Ingham County, MI
Two shovels go into a bed of coals from a dying fire in a pit near the house. The elder boy, in need of a little Isaac and Esau time tonight, has been cleared to stay awake for a bit—cleared, that is to say, by his old man the Bar Jester: we’ve haven’t consulted the Petticoat Government, of which (moms, aunts, grandmothers) there’s plenty come holiday time. The boy totes an armful of emergency newspapers we won’t need and a flashlight we will.
We head to the woods: in one hand I carry a shovel full of glowing coals, red as a maniac’s eyes, and in the other hand another shovel full of coals, also glowing. Put these lumps in a naughty boy’s Christmas stocking, and you’ll disenfranchise his whole damned family.
It’s a trek of about four- or five-hundred yards to a brush pile about eight feet high. The pile is snow-covered, but on the up-wind side of it we’ve cleared a small space, lined it with dry twigs, and prepared a stack of more twigs, snapped and ready, nearby.
Tales of Sasquatch, coyotes, and the Abominable Snowman have been told and retold. For once in my life I’m as necessary as a flashlight.
At last my boy and I arrive. Onto the bed of twigs go two shovels-full of coals; onto the coals go the prepared twigs. We’ve got a fire.
“We’ve got a fire,” I tell the boy, “but we’ve got to keep feeding it until the wind drives it into the pile—like this.” I crack dried branches and begin to wick the patient flames toward the pile. The boy watches and does nothing—much as I probably would have at his age and degree of relative uselessness. I cut him a little slack: he lost a bet on the Cowboys-Redskins game and is feeling a little blue. (To mend his spirits I gave him the money he needs to buy me the beef jerky he owes me. Now all I have to do is cure him of his affection for hateful Cowboys, a sickness that seems to blast every young boy at some stage of his life. Remembering my own affliction during the Staubach-Landry years, I cut the slacker some more slack.)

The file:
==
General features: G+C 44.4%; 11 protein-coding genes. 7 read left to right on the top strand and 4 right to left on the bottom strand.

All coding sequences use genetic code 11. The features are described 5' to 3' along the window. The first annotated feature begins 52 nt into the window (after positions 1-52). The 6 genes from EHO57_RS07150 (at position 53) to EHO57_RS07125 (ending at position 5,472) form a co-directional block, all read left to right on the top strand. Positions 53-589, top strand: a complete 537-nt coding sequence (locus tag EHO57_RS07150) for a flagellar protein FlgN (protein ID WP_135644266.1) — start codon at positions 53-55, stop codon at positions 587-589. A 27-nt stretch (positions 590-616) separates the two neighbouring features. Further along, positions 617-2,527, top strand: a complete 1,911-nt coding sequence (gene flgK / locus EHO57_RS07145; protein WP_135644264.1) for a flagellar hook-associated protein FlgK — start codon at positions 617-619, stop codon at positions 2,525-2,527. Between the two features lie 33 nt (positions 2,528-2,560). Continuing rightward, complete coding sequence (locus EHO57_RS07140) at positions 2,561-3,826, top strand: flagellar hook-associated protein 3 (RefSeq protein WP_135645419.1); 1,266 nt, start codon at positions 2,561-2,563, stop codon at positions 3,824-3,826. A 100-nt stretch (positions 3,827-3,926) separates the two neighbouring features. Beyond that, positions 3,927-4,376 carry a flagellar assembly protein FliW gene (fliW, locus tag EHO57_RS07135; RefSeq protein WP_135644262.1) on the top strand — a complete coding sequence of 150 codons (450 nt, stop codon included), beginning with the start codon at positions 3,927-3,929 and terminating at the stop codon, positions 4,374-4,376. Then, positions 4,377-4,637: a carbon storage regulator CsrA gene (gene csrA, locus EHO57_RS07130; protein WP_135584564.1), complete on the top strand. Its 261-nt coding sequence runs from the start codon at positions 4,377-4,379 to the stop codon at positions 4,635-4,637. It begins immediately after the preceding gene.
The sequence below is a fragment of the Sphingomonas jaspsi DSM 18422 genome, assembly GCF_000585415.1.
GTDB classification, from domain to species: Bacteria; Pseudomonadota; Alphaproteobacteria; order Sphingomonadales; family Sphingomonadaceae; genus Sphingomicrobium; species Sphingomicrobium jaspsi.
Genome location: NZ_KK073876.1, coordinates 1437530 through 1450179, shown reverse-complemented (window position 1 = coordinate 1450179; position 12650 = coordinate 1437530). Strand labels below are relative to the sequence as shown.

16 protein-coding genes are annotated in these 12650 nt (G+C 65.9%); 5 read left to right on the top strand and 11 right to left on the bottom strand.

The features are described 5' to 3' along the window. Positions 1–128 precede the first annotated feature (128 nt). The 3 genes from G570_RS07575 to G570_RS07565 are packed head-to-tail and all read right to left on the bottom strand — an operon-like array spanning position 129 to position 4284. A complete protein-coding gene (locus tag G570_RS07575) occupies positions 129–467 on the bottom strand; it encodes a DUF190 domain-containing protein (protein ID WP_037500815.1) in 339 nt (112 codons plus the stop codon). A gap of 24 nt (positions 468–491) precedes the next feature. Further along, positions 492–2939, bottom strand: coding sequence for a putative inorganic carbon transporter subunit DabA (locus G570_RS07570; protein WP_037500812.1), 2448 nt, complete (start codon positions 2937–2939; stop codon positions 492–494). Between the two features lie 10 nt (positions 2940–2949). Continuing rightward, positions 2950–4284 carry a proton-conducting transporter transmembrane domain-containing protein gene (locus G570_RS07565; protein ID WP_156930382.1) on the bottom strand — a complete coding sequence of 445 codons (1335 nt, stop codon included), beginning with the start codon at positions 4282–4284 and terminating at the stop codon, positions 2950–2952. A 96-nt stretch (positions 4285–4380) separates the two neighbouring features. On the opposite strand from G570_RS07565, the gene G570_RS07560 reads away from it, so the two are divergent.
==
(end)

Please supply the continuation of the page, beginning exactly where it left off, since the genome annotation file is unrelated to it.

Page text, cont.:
We watch the fire eat into the pile. The flames, now ardent, grope. At a certain point I say, “In ten minutes this will go up.”
Eight minutes later we have ten feet of flames. We back away. Soon we have fifteen.
My boy, thirsty, eats a handful of snow. Earlier I pelted him with snowballs and gave him and his cousins a lesson in snow-drift face-planting. They’re all amply acquainted with the snow now—and sorely pissed at me. I’m the world’s worst uncle. My boy and I back away from the fire—the white-man fire. I tell him that if we were trying to survive the night in the woods, we’d be making a much smaller fire and conserving the wood. But tonight we’re making a New Year’s Eve fire.
Except I don’t even think about the new year, and my boy, being my boy, isn’t habituated to thinking about it either. In Chaucer’s day the new year began in March—at the Annunciation; in the Christian East the new year begins in September. What purchase does January first have on our imaginations? None. We’re in the woods by a fire.